“I always knew I’d be a mother. No matter what random, ever-changing career I set my sights on, one thing always remained the same: I would be a mother. My tomboy, teenage self would joke about how I’d have a huge household full of boys because I couldn’t fathom having girls. What would I even do with their hair? I wish I’d spent more time learning about my own anatomy and less time worrying about the gender of my
While for most people the road to parenthood is easy, nothing could have prepared me for the road I had to take and the feelings I’d harbor once I finally got to claim the coveted title of mother.
My husband and I met in 2015 at an ’80s tribute band concert. I won’t say it was love at first sight, but there was something about the pleather skinny pants and long red, Axel Rose wig that intrigued me. By the fall of 2016, we were married and I started my countdown for when we could start trying for a baby. He wasn’t keen on the idea of children, but I’d set my heart on trying the next year and I had all these plans.
That year flew by, as they often do and suddenly, I found myself in the exciting world of trying to conceive. My sister and my best friend had already had their firsts and I was eager to catch up. No one prepares you for the possibility of it not working. We’re told, over and over again, to avoid accidental pregnancies. ‘It only takes one time!’ But for us, that wasn’t the case.
Month after month, I’d sit and pretend not to stare as that stupid pink dye would roll right over where the second line was supposed to be. I’d squint until my eyes hurt, come back, and check the test in the trash. I tried this and that, consulting Doctor Google and Pinterest for ideas. Nothing worked, so after an agonizing 11 months of nothing, I went to a doctor.
The first doctor I saw told me to wait another month. She was sure I’d get pregnant if I would ‘just relax,’ because we’re young and healthy. I never went back to that doctor. Instead, I found one who diagnosed me with anovulatory PCOS and suspected endometriosis. This started years’ worth of fertility treatments that broke me down until I was barely a shell of my former self.
In the end, we did one round of IVF with ICSI. Our first frozen embryo transfer resulted in the most gorgeous little boy we had ever seen. In continuation of nothing going to plan or being easy, my pregnancy was hard and our baby boy was brought into this world via c-section.
After 32 hours of a failed induction, I was finally a mother to an earthside child. While I held that precious bundle to my chest, I waited to be filled with the pride and sense of accomplishment other women described. I wanted that awe-filled moment that inspires other people to look at you like you’re a warrior goddess who has done the impossible.
Instead, all I felt was relief. Relief that it was all over. I could finally breathe, my hard-fought battle had been won. So why didn’t I feel like a winner?
I soon realized I’d spent all my time trying to have a baby I’d forgotten to really prepare for one. I had spent years avoiding motherhood in an attempt to scale back my resentment and longing. I didn’t want to hear how hard it was, I judged mamas who complained and gave terse remarks of how I would give anything to be in their shoes. Every time I saw an article or a post on social media about how much moms struggled, I paid it no mind. After all, motherhood couldn’t be harder than infertility, could it?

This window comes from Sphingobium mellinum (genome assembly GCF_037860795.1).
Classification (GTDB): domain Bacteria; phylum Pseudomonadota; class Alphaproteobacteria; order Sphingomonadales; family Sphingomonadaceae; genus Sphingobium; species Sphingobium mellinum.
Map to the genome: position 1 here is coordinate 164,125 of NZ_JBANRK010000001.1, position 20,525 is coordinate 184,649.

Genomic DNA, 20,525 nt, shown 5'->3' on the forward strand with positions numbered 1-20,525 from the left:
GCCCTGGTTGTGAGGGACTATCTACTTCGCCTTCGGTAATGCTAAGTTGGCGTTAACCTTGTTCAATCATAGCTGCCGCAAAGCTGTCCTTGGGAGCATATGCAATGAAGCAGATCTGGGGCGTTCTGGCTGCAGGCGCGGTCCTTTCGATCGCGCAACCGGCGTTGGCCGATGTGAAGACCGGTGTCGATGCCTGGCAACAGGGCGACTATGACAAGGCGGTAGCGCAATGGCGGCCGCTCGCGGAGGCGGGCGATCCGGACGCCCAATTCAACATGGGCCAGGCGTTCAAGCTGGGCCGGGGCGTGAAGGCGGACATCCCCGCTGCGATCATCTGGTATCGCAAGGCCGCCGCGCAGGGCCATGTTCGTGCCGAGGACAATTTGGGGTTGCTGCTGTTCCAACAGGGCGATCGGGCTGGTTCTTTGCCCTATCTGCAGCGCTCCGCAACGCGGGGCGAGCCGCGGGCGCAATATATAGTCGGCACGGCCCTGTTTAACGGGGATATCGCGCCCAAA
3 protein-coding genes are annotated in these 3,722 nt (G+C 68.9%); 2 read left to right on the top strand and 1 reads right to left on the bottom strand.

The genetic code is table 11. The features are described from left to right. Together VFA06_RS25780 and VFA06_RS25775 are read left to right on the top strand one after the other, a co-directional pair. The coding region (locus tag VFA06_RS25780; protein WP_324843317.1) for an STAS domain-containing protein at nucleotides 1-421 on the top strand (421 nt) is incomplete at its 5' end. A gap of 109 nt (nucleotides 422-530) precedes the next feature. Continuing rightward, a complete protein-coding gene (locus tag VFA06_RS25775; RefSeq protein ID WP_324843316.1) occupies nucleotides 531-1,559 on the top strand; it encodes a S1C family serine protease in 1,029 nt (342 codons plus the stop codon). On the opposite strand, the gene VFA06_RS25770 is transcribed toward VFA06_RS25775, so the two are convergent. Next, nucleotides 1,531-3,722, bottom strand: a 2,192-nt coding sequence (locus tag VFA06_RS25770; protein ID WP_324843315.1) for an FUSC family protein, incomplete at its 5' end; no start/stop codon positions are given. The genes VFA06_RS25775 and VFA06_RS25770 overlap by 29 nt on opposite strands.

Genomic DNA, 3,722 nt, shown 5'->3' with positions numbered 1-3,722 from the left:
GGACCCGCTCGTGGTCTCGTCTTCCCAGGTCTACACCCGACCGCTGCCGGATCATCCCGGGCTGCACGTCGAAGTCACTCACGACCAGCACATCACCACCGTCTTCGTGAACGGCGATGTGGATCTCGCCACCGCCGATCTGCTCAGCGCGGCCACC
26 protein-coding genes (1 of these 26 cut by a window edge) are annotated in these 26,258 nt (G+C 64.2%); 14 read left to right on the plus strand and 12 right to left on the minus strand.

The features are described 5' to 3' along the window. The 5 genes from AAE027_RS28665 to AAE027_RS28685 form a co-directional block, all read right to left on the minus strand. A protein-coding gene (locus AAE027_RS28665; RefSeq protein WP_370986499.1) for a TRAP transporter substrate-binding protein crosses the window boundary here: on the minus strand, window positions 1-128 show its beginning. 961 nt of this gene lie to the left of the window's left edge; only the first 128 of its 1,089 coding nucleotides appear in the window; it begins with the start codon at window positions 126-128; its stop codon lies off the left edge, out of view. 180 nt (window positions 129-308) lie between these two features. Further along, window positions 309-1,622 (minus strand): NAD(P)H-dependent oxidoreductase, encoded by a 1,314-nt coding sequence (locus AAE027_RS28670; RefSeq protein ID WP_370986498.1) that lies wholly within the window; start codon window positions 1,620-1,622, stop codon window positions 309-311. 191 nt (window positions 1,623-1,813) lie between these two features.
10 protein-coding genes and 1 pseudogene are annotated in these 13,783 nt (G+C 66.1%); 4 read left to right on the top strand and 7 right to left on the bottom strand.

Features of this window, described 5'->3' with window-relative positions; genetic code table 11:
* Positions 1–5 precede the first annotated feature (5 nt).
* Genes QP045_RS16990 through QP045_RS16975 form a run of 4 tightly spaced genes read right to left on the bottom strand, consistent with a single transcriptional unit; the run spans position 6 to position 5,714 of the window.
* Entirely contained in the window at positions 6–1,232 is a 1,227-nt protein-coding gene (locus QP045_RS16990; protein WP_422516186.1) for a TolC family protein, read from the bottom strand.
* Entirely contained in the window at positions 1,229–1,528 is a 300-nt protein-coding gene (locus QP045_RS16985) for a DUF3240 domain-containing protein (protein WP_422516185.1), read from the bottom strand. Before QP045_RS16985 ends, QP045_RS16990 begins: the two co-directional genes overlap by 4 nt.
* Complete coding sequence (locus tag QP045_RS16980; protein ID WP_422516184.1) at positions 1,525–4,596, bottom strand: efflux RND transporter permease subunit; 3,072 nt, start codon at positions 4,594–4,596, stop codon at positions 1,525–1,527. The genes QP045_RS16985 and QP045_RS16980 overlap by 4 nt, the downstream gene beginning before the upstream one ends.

While I can’t speak for other moms, I can say this, motherhood after infertility is a beast all of its own. Infertility strips you of your confidence and you find yourself in a constant battle with your body. Watching as it betrays you through failed cycles, miscarriage, and curveballs you never fathomed. You start to question your own instincts, not trusting your heart for one second because the moment you start to believe things are going right, they end up falling apart.
Going into motherhood with zero self-confidence and even less knowledge of what to expect, I was a hot mess. The trauma of infertility lingers and my inability to trust my body turned into the inability to fully trust any of my instincts. I cried half the way home from the hospital, silently wiping my tears while staring at the perfect little miracle I had prayed so hard for.
Part of me thought I’d made a mistake. How on earth could I take care of this little baby? What possessed me to believe I could be a good mother? It took a lot of trial and error, a lot of sleepless nights, several pity parties, and help from my village but eventually, the nights got a little easier and the days a little brighter.
I still have moments where I wonder what I’m doing or if I’m doing it right. I’m not perfect and nothing about motherhood is easy, but each day, I can feel myself growing. I’m learning and healing and rebuilding myself into someone stronger and even more resilient. Motherhood is tough, but so am I, and so are you. Keep going friend, we got this.”
This story was submitted to Love What Matters by Bailey Johnson from North Dakota. You can follow their journey on Instagram. Do you have a similar experience? We’d like to hear your important journey. Submit your own story here. Be sure to subscribe to our free email newsletter for our best stories, and YouTube for our best videos.
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